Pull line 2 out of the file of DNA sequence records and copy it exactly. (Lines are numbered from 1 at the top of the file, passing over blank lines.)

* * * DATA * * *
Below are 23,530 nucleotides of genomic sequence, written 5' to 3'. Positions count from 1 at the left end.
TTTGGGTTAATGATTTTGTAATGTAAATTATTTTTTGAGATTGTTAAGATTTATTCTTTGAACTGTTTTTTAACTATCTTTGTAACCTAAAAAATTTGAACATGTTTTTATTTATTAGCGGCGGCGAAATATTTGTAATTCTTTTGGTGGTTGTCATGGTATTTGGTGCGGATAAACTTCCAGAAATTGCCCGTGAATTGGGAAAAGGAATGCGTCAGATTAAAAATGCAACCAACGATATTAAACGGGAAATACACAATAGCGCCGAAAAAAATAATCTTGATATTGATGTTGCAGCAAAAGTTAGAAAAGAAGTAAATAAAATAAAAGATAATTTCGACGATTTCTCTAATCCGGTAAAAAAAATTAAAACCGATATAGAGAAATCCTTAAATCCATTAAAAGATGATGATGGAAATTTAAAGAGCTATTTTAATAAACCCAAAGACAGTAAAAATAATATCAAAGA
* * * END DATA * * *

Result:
TTTGGGTTAATGATTTTGTAATGTAAATTATTTTTTGAGATTGTTAAGATTTATTCTTTGAACTGTTTTTTAACTATCTTTGTAACCTAAAAAATTTGAACATGTTTTTATTTATTAGCGGCGGCGAAATATTTGTAATTCTTTTGGTGGTTGTCATGGTATTTGGTGCGGATAAACTTCCAGAAATTGCCCGTGAATTGGGAAAAGGAATGCGTCAGATTAAAAATGCAACCAACGATATTAAACGGGAAATACACAATAGCGCCGAAAAAAATAATCTTGATATTGATGTTGCAGCAAAAGTTAGAAAAGAAGTAAATAAAATAAAAGATAATTTCGACGATTTCTCTAATCCGGTAAAAAAAATTAAAACCGATATAGAGAAATCCTTAAATCCATTAAAAGATGATGATGGAAATTTAAAGAGCTATTTTAATAAACCCAAAGACAGTAAAAATAATATCAAAGA